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Re: Ready to invest - but where
Old 07-12-2006, 10:03 PM   #3
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Re: Ready to invest - but where

Quote:
Originally Posted by AltaRed
I am a Canuck as well, now retired (just 2.5 months ago). I fully agree from a Canadian perspective to pay off mortgage first. There are some financial advisors who would argue that you should contribute as much as you can to an RRSP to take advantage of decades of compounding and use the tax refund to help pay down your mortgage. However, I chose to: 1) pay off the mortgage first, and then 2) invest in RRSPs as much as the limits allowed, and then 3) into non-registered accounts.

There is also a good Canadian forum called Financial Webring Forum http://financialwebring.com/forum/ that has lots of good DIY advice. You will see references to Shakespeare's Primer and you will also see an article on Financial Management at the top of the Forum. You will find that most investment savy people in Canada believe in index funds and ETFs mostly. Actively managed funds have high costs (MERs) that are on average about 1% more than USA actively managed funds. They are not a good idea because ultimately costs do matter.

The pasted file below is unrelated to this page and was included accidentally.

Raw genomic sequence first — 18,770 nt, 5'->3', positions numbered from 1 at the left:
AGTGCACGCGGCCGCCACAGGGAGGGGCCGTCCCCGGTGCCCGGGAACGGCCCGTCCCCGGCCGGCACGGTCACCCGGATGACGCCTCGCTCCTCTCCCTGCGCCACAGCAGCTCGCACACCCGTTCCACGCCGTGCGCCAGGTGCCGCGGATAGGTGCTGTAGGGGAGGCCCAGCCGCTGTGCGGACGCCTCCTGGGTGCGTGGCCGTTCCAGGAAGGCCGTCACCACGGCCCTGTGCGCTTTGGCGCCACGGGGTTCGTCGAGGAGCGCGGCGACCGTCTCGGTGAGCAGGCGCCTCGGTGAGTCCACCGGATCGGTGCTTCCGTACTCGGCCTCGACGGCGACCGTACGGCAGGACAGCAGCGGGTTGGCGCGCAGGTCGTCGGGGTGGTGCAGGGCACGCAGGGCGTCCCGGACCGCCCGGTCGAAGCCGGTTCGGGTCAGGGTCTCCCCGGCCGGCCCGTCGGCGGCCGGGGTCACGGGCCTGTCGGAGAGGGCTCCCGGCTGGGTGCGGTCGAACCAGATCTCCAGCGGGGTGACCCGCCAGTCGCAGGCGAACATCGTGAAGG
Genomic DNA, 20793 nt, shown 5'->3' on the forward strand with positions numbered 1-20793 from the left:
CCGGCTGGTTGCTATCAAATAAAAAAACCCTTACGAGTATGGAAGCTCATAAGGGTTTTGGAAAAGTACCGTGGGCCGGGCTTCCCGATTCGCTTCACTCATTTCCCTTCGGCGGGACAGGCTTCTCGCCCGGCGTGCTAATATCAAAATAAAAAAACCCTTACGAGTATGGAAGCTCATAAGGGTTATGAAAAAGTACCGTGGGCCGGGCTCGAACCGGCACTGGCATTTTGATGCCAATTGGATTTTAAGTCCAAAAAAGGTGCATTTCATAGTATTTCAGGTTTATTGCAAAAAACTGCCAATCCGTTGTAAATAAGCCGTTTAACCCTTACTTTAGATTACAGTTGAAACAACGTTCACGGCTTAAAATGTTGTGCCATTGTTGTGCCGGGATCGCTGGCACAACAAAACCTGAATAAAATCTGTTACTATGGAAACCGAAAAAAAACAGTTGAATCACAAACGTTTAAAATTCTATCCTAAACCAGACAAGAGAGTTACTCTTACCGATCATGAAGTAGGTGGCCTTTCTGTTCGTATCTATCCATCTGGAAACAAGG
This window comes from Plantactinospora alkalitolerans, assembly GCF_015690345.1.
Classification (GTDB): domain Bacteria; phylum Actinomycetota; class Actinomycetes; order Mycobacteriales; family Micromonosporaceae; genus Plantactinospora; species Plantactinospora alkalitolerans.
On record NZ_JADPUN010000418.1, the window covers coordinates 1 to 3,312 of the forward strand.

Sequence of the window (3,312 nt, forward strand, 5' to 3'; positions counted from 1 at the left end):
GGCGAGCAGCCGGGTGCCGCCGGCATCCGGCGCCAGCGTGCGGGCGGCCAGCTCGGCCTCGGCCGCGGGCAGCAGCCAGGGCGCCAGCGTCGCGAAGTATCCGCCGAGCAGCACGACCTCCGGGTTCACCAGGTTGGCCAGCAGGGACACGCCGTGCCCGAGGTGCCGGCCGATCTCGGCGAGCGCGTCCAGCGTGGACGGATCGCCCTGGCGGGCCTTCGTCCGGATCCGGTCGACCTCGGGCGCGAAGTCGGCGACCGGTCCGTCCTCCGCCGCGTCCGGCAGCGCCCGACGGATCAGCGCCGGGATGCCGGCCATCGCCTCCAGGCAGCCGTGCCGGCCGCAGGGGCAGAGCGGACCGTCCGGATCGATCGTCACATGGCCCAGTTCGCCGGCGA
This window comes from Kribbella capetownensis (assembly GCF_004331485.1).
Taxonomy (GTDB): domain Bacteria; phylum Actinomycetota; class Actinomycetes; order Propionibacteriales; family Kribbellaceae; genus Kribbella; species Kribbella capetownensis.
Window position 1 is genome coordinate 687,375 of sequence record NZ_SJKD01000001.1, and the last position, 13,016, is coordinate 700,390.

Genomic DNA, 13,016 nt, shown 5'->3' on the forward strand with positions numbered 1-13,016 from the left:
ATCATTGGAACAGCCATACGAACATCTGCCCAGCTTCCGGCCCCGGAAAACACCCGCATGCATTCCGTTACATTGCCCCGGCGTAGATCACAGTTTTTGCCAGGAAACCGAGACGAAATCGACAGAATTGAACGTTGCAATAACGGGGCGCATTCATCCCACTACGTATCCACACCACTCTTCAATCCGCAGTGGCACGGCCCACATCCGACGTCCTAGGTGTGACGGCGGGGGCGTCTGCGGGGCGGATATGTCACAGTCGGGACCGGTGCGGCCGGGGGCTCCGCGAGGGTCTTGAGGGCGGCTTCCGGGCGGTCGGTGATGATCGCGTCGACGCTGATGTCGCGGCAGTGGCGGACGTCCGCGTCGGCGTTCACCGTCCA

Working with a financial adviser that is part of a major brokerage is a recipe for high costs (commissions), not always the best products and sometimes in a conflict of interest. You would be better off with a fee-only planner (by the hour) if you want some guidance (after you have done a bunch of recommended reading). A professional financial advisor can only help you when you have some idea what you want out of life and what your tolerance for risk profile is (i.e. asset allocation and diversification).

I also do not believe in a bank's mutual funds because: 1) the advisers really are not professional advisers - they are employees employed to push/sell product, and 2) most carry high MER actively managed funds. Having said that, a few of the funds from banks are not that bad in performance.